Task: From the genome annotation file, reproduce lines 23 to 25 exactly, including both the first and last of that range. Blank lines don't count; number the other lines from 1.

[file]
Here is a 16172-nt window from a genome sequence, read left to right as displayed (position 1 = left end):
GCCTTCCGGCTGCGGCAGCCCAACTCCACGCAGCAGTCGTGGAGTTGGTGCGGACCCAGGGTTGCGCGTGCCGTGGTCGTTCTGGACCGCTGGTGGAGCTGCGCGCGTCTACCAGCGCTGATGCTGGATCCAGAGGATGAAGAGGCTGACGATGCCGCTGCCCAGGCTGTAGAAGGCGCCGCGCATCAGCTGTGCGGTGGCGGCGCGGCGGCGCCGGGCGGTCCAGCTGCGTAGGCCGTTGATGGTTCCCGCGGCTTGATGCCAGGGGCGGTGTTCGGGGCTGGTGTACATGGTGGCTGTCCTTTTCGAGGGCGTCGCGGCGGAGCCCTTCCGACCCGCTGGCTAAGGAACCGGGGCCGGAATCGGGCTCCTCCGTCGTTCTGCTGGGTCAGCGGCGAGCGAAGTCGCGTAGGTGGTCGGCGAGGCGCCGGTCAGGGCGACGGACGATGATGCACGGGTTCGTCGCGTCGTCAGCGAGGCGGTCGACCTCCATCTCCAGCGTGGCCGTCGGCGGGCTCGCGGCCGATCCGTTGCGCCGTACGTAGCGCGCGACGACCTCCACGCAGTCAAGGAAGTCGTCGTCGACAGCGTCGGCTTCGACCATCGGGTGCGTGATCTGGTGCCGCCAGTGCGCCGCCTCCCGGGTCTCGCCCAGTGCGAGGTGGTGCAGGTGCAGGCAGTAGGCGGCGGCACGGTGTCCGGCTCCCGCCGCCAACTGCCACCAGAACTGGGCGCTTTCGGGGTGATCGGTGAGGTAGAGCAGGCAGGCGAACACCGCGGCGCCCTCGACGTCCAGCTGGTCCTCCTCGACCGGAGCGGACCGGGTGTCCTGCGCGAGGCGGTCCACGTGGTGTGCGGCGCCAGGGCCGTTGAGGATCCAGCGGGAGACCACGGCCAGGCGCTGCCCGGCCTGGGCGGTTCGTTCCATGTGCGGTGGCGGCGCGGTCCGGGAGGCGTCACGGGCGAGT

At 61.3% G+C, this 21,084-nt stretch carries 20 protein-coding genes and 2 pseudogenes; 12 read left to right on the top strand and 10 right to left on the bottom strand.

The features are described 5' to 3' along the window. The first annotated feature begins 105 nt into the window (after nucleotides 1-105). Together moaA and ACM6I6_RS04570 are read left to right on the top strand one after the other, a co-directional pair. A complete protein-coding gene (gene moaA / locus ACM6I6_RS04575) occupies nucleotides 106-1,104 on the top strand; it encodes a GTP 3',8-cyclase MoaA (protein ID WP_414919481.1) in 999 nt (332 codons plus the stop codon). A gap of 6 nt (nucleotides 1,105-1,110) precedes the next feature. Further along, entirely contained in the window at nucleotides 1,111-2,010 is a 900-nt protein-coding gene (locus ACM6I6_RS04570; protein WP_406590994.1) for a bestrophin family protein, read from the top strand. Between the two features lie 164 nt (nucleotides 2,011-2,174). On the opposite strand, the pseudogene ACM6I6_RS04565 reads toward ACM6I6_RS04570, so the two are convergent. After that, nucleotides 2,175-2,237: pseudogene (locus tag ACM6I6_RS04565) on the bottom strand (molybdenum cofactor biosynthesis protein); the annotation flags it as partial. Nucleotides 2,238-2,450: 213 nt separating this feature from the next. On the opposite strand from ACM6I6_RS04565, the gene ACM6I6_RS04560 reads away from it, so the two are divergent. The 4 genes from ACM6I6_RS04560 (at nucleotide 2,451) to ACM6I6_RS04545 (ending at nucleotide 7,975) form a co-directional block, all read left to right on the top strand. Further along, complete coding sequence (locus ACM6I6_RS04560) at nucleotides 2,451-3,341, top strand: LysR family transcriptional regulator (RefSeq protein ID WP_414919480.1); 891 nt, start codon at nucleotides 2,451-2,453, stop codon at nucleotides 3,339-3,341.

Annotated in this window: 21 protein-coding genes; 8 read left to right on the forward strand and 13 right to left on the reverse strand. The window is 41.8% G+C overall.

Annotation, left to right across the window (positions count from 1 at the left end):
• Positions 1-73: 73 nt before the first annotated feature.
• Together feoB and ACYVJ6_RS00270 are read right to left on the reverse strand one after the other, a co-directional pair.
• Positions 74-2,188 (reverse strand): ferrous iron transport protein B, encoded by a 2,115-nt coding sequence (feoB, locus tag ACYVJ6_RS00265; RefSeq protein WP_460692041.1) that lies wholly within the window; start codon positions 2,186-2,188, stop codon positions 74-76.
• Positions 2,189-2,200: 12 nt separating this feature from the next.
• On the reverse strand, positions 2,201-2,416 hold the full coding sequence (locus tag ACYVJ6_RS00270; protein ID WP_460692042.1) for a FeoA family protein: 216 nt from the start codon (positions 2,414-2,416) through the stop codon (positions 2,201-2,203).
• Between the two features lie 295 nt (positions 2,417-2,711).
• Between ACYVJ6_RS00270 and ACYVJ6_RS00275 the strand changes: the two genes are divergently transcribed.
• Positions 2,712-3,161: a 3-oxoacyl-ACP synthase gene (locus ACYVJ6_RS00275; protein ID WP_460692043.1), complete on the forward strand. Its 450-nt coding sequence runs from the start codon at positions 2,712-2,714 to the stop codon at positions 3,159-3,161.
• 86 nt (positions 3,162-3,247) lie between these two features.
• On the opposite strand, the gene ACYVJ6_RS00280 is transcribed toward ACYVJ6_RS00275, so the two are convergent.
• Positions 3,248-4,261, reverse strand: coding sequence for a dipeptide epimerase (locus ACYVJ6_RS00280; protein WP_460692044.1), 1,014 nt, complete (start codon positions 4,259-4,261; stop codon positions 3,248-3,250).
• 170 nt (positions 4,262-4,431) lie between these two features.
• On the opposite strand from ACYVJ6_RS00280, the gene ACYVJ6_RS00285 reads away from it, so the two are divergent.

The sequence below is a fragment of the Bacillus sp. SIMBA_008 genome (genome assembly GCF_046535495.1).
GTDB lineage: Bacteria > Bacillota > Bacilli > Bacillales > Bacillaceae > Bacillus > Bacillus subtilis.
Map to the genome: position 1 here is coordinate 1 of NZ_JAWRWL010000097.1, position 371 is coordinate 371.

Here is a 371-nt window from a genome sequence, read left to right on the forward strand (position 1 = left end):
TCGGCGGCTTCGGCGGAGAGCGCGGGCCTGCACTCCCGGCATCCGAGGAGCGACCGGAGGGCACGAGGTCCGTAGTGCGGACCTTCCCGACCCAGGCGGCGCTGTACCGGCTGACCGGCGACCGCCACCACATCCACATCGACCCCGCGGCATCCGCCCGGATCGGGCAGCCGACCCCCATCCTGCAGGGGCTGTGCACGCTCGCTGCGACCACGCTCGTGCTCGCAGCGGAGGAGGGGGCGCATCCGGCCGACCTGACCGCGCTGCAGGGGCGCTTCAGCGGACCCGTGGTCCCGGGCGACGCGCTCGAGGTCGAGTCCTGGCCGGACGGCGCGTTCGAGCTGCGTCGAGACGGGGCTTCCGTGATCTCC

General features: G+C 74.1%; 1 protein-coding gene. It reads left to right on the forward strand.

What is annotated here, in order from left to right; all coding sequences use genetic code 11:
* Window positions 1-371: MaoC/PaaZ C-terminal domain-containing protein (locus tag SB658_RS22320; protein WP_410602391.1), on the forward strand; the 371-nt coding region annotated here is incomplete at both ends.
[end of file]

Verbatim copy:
Here is a 371-nt window from a genome sequence, read left to right on the forward strand (position 1 = left end):
TCGGCGGCTTCGGCGGAGAGCGCGGGCCTGCACTCCCGGCATCCGAGGAGCGACCGGAGGGCACGAGGTCCGTAGTGCGGACCTTCCCGACCCAGGCGGCGCTGTACCGGCTGACCGGCGACCGCCACCACATCCACATCGACCCCGCGGCATCCGCCCGGATCGGGCAGCCGACCCCCATCCTGCAGGGGCTGTGCACGCTCGCTGCGACCACGCTCGTGCTCGCAGCGGAGGAGGGGGCGCATCCGGCCGACCTGACCGCGCTGCAGGGGCGCTTCAGCGGACCCGTGGTCCCGGGCGACGCGCTCGAGGTCGAGTCCTGGCCGGACGGCGCGTTCGAGCTGCGTCGAGACGGGGCTTCCGTGATCTCC

General features: G+C 74.1%; 1 protein-coding gene. It reads left to right on the forward strand.